This should hopefully happen within the next few months and for sure by the end of the year.



What is this whole wealth building thing anyways? Google it.

The internet can be your best friend or your worst enemy. You can literally consume a Harvard-level amount of knowledge or bing-watch 16 hours of cat videos while stuffing your face with Cheetos. I think most of us fall somewhere in between.

While I like cat videos as much as the next guy, I had a goal: To not go broke and end up homeless and starving. Pretty powerful motivator if you ask me. So I hit the Google. I searched get out of debt strategies, rags to riches stories, financial advice blogs and read dozens and dozens of articles on investing and living frugally.

Something inside my mind started to change. I saw things from a new angle. I think a huge part of it was the realization that my situation wasn’t unique. In fact, there were people out there who were A LOT worse off than I was. Like, a whole lot. I am a 30-something (okay, almost 40) year old guy with no kids, have a good job that pays me $25 bucks an hour and I am currently renting a pretty decent apartment ($650 a month) in a nice, quiet town. I am about $25,000 in debt and have meager savings. I thought I had it rough. Some people out there are married, have several kids, are tied to a job they hate that pays crap and have astronomical levels of debt. But, the thing is, there are SO many stories of them making it out. Not only making it out but thriving!

A common thread throughout a lot of their stories is, first, the acceptance that they can no longer sustain the way they are going about things. It just isn’t working. Western society and culture has turned most of us into little unthinking, consuming turds that feel the urge to always need the next, best, greatest thing and to spend, spend, spend. And to what end? It’s all bullshit. Well most of it anyways.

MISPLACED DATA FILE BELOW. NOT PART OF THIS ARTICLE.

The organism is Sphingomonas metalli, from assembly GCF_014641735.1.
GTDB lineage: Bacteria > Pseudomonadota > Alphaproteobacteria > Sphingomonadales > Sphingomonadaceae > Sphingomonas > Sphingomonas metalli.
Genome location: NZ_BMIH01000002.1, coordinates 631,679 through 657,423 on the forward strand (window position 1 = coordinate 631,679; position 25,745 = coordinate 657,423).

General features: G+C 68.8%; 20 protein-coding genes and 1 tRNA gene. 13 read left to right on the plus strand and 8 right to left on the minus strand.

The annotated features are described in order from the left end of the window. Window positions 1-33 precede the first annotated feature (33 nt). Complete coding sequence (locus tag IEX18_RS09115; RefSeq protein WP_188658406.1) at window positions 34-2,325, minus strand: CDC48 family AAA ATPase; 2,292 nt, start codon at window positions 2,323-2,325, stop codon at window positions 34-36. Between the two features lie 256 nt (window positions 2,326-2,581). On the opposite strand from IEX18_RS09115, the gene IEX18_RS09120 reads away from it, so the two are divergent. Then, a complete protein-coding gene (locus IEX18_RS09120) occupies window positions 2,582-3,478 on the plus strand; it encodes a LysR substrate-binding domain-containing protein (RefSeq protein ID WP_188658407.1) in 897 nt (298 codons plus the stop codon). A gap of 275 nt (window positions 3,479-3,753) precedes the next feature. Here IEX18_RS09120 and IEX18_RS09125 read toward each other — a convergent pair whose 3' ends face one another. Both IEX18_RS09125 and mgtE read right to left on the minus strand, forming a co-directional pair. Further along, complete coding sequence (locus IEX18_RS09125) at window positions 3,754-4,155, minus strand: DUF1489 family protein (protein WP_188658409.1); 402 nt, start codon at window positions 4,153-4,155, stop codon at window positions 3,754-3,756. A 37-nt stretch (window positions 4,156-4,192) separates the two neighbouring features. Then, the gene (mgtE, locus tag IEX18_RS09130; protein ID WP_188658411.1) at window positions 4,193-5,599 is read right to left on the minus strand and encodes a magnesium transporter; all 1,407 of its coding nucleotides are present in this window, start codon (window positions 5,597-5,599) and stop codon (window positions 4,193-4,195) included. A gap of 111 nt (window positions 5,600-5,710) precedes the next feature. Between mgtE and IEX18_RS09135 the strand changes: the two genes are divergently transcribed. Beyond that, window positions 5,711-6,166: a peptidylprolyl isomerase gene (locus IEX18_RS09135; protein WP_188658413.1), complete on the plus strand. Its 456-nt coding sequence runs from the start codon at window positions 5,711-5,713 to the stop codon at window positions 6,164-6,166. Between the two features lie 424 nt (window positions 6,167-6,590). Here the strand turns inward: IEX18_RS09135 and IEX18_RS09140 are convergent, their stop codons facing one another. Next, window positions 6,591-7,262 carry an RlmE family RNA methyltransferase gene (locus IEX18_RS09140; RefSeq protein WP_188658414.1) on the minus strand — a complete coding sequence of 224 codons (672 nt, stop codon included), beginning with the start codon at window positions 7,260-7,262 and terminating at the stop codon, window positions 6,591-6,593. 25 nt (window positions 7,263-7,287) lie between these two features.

The first step to helping yourself is realizing that you have problem. Was it Yoda that said that? Anyways, it really is true. Once you are able to step back and take an honest stock of your situation (For me  it was SEEING it with YNAB) you can really understand how and where you are literally hemorrhaging money. Like I said in my previous post, I started to kill off or seriously cut back some of the biggest money-sucking leeches in my life. This is the first step.

It actually becomes fun after a while. When you can save $5 here, $15 there, $25 over here and you start to add it up and understand how much is going into your bank account every month and then every year instead of being pissed away in the wind something in your mind changes. At least for me it did. And I know I’m not alone. I came across blogs like Mr. Money Mustache which talks about frugality, Bigger Pockets which focuses about real estate investing, Financial Samurai, Listen Money Matters and so many more. These sites are all unique in their delivery but all carry a common thread; the biggest being “Stop throwing your money away!”.

My application of lessons learned was having an effect:Screen Shot 2017-05-19 at 8.13.09 AM

Make a lunch at home to take to work. Don’t buy a coffee everyday (although there is a valid argument that it is the big expenses that kill you not the little ones). Get a cheaper phone plan. Cut the cable or get a better package (I went from 100MBps to 10MBps and it’s fine). Call and ask for lower interest rates. GET OUT OF DEBT! This is a huge one and is the foundation of any wealth building. Dave Ramsey is sort of the guru on this subject and has a simple plan of action to follow.

I was so excited I wanted to start building wealth now! But, the most common advice is to eliminate debt first, establish savings, and THEN start investing and creating a nest egg. However, I am mildly impatient and kind of do my own thing so I chose a hybrid method and it’s worked out pretty well so far. Since my “awakening” in December of last year I have eliminated three credit cards (feels good!), re-started a stagnating Retirement account, opened a separate savings/investment account and even bought individual stocks. I would not recommend the individual stocks though. I bought about $150 worth of shares in a stock in an industry I work in and thought I knew what I was doing and still lost my ass. I knew it was risky which is why it was only $150. Some lessons I just need to learn myself. Probably won’t do that again. All my other stocks are in ETFs which are similar to index funds but are a little different. Google it.